In The United States
Greetings: People introduce themselves by name and with a firm handshake to everyone present. Business culture in the US is generally mindful of the separation between professional and private life. While pleasantries and a brief exchange asking how someone is doing are common, conversation quickly moves to business. Similarly, Americans are very conscious about personal space and tend to give more than in European or Latin countries. Close-talking is generally uncomfortable in American professional settings.
Schedules: Whether on phone calls, to meals or dinner, promptness is expected. Many people in the US consider being on time as actually being late in business settings, so be sure to arrive early. That said, expect a straggler or two. Business dinners generally follow the conclusion of the workday and tend to start as late as 19:00.
Meetings: In most business settings, Americans schedule meeting times and stick to them. Conversation is usually kept on-topic and sticks to business, with light conversation before or after a meeting wraps. While it varies by industry, Americans tend to dress conservatively, although many workplaces in the US have adopted business casual dress policies.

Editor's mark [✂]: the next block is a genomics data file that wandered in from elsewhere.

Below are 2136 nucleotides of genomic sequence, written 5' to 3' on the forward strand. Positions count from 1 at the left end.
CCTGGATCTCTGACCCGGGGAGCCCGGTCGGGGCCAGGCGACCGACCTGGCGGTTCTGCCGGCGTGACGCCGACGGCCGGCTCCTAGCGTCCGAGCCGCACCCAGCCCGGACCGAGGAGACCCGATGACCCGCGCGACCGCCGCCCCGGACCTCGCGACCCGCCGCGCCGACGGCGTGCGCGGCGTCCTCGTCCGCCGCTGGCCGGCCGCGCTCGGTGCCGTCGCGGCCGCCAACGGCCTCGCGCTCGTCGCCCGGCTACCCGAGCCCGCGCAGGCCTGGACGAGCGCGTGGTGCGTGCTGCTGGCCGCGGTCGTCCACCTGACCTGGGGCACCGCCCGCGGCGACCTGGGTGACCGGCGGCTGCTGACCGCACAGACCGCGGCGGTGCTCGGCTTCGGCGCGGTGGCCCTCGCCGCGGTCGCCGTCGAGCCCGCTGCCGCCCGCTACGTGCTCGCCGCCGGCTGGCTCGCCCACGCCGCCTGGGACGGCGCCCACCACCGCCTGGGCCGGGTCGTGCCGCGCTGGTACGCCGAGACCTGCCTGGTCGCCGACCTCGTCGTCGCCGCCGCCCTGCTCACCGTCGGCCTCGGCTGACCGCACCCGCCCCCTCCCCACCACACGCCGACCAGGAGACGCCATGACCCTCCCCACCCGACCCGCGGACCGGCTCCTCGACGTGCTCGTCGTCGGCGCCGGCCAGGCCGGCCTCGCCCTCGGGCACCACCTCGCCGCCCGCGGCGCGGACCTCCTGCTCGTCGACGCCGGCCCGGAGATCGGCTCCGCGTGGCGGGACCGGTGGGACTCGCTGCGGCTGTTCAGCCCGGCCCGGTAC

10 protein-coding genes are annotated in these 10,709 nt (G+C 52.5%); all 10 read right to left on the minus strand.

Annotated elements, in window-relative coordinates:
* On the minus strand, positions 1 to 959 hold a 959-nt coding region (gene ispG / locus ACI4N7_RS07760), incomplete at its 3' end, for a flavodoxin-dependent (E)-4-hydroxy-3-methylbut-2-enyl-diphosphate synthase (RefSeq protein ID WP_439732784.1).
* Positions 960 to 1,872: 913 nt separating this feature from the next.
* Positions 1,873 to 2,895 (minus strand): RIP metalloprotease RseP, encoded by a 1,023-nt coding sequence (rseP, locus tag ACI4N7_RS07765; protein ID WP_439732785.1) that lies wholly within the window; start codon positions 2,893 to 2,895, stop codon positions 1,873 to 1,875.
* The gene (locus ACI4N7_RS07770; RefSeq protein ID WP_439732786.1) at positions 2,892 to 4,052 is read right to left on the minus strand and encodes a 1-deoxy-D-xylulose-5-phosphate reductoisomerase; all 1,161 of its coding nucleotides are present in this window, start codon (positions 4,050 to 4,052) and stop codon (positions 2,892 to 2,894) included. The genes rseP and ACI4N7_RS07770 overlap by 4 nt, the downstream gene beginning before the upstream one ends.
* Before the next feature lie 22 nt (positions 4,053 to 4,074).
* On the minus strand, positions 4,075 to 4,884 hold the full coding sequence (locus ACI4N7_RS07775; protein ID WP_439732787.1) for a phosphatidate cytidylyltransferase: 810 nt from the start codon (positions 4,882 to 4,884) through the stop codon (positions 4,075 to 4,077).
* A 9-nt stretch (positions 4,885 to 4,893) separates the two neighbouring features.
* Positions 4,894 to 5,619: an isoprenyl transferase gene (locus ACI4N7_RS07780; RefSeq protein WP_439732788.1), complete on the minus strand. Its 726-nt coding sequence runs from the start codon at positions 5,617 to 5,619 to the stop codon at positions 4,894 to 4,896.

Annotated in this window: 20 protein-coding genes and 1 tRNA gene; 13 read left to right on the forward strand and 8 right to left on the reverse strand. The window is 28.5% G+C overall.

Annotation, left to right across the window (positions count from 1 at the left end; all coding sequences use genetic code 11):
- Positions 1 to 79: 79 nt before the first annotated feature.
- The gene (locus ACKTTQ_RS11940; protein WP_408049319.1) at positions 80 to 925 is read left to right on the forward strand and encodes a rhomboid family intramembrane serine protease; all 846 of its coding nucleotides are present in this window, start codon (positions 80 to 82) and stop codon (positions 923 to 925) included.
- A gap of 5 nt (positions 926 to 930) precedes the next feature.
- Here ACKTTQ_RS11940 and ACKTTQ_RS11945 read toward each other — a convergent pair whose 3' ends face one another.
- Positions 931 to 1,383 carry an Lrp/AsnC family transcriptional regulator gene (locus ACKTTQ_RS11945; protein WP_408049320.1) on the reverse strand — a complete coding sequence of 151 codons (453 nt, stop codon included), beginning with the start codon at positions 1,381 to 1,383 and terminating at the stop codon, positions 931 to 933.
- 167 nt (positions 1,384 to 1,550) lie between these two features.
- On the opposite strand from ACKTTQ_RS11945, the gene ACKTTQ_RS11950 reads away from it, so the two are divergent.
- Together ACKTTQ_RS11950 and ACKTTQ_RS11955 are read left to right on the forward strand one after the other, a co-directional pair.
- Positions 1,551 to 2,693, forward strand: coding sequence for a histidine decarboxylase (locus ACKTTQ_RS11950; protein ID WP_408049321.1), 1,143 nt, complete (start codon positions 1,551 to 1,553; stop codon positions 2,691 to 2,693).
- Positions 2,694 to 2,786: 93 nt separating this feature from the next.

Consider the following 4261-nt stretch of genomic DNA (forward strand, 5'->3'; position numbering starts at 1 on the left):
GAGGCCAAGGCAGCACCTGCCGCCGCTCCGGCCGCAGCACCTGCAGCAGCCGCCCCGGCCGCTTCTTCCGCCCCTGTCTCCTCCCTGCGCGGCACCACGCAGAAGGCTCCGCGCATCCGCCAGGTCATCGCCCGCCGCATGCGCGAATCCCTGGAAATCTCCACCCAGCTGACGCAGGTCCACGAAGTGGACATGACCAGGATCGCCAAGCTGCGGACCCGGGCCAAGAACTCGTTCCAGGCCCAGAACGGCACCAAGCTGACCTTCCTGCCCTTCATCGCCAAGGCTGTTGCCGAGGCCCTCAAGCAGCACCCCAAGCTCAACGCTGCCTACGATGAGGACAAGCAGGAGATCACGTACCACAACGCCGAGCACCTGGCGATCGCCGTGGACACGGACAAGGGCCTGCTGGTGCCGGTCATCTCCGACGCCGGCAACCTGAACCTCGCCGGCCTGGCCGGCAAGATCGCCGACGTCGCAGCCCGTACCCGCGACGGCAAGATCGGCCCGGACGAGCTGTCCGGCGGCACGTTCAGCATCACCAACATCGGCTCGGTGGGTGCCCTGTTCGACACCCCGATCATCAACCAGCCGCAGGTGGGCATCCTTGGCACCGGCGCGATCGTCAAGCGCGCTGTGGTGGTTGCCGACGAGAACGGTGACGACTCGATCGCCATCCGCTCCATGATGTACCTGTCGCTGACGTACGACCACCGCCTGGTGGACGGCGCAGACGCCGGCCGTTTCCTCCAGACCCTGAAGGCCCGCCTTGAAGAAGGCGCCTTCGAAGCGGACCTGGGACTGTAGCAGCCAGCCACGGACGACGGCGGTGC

Meals: Americans are open to scheduling and doing business at any meal, including breakfast. But people watch the clock, including during business lunches, which are typically kept to one-hour’s time. Don’t be put off by your host checking his or her watch at regular intervals, but answering calls or checking phones during a meal is impolite. Wait until everyone is served before eating. Americans are known to be big eaters, so feel free to take seconds if offered. Keep in mind that smoking is unpopular indoors the US, not to mention illegal in most settings where a business meal would take place. To be safe (and avoid potential judgment) wait until the meal has concluded to smoke outside. Follow the host’s lead when it comes to ordering alcohol.
Greetings: People shake hands when they meet and often also greet each other with a small, polite bow. Singaporeans address each other formally — and you should do the same. Business cards should be offered and received with two hands.
Schedules: Tardiness is considered disrespectful. Be on time, at the least. Arriving early is appreciated in Singapore, be it for business or social activities.
Meetings: Efficiency is the goal, so meetings and dealings often are fast-paced. Singaporeans are direct in their discussions, even when the subject is about money. People dress conservatively, especially in business settings. Rank is important and dictates how people interact in meetings. For example, people avoid disagreeing outright with someone of a higher rank.